Post Doctorate Research Associate – Modelling Atmospheric Ice-Nucleating Particle Sources and Concentrations

 
Published: 30 August 2019

Pacific Northwest National Laboratory (PNNL) is recruiting a creative, energetic, and collaboration-oriented postdoctoral scientist with a background in modelling atmospheric constituents (aerosols / trace gases), for research to advance understanding of ice-nucleating particles (INPs) in the atmosphere.
Click here for more information/to apply.
The natural and anthropogenic sources of atmospheric INPs, their spatiotemporal variability in the atmosphere, and the implications of their variability for cloud phase, still present major unresolved challenges to atmospheric science.  Sources of INP differ from overall sources of aerosol mass and number, and they exhibit large variability in time and space, making their measurement, attribution and simulation a challenging problem.
Our project will analyze recent and new measurements of INP source particles and atmospheric concentrations, using a measurements-to-models approach to advance understanding of these sources.  The successful candidate will develop and conduct model simulations of the sources, transport and removal of atmospheric particles that can act as INP in the atmosphere.  Research goals may include attribution of atmospheric aerosol and INP sources during field campaigns, understanding effects of atmospheric processing on INP activity of particles, advancing understanding of spatiotemporal variability in INP concentrations and its implications for cloud phase, and model evaluation using observed aerosol and INP properties.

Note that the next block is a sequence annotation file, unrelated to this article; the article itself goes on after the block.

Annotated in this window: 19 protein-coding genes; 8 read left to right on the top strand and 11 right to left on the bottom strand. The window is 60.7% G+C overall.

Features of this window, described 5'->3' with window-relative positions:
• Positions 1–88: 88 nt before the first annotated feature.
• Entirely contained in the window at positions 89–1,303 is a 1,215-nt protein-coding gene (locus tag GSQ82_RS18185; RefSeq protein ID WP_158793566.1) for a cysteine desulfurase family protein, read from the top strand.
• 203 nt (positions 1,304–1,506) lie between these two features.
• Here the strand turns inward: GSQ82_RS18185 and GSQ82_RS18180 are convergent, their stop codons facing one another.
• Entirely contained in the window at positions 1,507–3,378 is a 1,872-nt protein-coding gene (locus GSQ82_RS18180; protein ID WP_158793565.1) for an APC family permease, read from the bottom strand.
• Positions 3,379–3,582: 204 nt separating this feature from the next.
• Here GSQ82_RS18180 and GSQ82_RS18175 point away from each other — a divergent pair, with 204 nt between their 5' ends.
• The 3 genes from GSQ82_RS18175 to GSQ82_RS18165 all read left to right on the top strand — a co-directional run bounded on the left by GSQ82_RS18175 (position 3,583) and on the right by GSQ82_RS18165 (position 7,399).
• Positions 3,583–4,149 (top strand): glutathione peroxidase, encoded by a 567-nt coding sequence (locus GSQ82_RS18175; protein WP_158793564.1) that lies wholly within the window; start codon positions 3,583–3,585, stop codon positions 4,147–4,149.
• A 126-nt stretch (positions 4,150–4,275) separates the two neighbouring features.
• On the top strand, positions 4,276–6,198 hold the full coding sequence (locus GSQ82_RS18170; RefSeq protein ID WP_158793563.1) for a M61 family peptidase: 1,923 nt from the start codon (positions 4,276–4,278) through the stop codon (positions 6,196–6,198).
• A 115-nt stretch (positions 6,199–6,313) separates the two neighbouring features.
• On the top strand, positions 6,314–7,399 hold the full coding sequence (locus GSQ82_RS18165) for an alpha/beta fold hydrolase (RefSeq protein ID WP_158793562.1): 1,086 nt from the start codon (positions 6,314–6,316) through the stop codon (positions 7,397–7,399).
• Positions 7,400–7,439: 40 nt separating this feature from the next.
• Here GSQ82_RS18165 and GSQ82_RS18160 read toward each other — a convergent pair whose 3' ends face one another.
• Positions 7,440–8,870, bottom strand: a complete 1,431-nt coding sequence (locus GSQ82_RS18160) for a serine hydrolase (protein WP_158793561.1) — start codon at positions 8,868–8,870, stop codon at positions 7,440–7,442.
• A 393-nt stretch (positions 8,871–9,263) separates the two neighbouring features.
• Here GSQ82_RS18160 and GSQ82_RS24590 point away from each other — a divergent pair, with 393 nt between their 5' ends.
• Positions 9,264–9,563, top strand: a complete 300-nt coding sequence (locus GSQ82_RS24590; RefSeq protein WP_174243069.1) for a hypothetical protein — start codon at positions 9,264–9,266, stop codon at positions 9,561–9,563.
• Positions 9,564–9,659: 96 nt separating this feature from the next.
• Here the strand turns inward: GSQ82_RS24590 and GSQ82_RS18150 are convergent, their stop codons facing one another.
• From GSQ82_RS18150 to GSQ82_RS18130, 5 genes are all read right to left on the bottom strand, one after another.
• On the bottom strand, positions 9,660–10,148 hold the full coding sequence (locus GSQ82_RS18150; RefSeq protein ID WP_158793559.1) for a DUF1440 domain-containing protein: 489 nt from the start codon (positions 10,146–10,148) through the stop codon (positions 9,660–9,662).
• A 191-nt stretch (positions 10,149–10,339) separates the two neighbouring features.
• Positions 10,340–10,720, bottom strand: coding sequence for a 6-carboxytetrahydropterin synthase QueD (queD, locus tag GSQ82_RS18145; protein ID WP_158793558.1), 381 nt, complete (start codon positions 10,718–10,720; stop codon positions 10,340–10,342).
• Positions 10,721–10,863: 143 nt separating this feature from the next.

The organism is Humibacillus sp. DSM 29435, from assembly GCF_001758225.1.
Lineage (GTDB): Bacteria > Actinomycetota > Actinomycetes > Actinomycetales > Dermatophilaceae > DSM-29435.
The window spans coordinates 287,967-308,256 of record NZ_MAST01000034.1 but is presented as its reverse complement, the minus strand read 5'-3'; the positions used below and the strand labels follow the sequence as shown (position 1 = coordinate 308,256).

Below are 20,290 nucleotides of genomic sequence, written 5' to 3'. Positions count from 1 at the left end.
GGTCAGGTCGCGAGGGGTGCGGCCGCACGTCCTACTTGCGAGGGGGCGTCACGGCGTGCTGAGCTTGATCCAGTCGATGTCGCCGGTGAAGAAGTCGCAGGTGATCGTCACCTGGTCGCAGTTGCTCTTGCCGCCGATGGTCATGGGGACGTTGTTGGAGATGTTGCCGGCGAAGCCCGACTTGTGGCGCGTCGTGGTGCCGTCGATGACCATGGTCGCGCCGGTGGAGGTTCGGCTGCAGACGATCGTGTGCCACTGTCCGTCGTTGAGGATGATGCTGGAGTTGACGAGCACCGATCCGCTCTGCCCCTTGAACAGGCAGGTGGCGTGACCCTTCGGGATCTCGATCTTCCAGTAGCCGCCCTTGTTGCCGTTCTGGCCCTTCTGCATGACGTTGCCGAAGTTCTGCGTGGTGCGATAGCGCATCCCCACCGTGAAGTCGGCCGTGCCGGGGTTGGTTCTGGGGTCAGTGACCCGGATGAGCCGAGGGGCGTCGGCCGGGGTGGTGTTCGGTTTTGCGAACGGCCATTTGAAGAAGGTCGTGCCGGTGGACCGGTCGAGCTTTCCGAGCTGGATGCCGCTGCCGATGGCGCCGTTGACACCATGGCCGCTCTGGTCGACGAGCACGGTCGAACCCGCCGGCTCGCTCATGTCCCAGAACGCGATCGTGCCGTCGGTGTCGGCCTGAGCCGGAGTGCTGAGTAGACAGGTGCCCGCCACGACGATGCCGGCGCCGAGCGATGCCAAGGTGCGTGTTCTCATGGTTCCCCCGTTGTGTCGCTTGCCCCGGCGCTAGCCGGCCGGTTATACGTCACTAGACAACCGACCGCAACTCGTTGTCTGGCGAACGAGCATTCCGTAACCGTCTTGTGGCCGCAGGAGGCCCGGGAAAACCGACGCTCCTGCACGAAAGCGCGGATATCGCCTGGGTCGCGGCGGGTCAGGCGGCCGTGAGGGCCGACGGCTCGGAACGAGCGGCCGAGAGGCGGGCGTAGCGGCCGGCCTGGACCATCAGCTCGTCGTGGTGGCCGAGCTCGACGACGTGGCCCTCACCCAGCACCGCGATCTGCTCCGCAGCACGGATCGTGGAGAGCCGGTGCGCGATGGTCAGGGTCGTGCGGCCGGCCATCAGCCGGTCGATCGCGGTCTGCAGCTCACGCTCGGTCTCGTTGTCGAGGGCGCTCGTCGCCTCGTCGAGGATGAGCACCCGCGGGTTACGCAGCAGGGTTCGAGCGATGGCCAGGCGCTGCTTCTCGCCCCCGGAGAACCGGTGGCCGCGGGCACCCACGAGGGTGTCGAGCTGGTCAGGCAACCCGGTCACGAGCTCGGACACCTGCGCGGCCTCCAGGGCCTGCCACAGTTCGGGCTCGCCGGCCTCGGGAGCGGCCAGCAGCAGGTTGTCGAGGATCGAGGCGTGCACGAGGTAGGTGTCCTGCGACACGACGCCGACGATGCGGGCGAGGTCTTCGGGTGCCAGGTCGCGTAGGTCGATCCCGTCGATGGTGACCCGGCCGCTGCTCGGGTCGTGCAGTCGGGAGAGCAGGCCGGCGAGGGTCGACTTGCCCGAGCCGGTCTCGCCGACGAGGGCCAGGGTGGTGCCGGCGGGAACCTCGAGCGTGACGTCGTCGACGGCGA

The successful candidate will be expected to publish scientific results in peer-reviewed journals, to communicate research results at conferences and workshops, and to interact effectively with a rich network of experts in aerosol measurement and modelling at PNNL as well as other national laboratories and universities.
This is a full-time position anticipated to last for two years (contingent on performance), and starting as soon as possible.
Applicants should apply using the PNNL online application system, and provide (1) a cover letter, (2) a current CV, and (3) the names and contact information of three professional references.  Review of applications will begin after the position has closed.
Please contact Dr. Susannah Burrows (susannah.burrows@pnnl.gov) with any questions about the position.

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This work was supported by the U.S. Department of Energy’s Office of Science, through the Biological and Environmental Research program as part of the Atmospheric System Research program.